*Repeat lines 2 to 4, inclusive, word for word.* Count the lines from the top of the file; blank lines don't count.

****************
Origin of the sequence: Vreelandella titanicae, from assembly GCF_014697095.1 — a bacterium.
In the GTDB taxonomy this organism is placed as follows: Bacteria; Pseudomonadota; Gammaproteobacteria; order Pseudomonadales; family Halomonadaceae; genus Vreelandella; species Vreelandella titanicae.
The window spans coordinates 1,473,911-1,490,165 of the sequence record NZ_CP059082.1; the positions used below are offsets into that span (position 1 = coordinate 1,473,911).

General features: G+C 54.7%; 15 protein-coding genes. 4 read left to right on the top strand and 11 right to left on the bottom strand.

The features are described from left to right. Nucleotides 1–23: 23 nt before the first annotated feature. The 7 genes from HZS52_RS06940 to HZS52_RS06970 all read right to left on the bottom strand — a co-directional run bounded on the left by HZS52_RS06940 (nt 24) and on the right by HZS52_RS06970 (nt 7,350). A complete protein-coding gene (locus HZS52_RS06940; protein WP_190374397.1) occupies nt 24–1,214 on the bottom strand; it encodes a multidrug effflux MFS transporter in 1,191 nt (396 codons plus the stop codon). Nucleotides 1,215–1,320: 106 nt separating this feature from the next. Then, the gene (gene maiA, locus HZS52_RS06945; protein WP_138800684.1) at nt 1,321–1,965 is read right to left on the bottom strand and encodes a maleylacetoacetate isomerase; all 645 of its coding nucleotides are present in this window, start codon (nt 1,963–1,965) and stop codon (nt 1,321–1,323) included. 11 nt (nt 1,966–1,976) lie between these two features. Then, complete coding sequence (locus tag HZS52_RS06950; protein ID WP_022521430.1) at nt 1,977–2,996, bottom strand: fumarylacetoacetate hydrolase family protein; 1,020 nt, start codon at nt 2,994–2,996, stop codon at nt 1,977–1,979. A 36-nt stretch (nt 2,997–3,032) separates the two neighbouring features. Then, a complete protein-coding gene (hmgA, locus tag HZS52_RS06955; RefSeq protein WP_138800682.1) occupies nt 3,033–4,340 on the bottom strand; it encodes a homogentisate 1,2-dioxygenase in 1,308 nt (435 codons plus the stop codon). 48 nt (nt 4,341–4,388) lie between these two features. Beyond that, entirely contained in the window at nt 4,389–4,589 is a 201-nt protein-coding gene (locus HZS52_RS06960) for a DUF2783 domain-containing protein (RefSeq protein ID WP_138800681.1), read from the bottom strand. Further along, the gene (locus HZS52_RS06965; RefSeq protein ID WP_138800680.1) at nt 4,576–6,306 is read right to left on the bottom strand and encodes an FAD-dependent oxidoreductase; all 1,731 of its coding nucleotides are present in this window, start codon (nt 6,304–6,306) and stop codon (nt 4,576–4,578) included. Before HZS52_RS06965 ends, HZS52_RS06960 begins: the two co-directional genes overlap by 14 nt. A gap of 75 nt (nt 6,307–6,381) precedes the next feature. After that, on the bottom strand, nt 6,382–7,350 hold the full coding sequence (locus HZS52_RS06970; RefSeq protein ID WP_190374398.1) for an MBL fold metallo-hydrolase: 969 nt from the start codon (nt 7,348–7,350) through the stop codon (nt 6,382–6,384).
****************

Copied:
In the GTDB taxonomy this organism is placed as follows: Bacteria; Pseudomonadota; Gammaproteobacteria; order Pseudomonadales; family Halomonadaceae; genus Vreelandella; species Vreelandella titanicae.
The window spans coordinates 1,473,911-1,490,165 of the sequence record NZ_CP059082.1; the positions used below are offsets into that span (position 1 = coordinate 1,473,911).

General features: G+C 54.7%; 15 protein-coding genes. 4 read left to right on the top strand and 11 right to left on the bottom strand.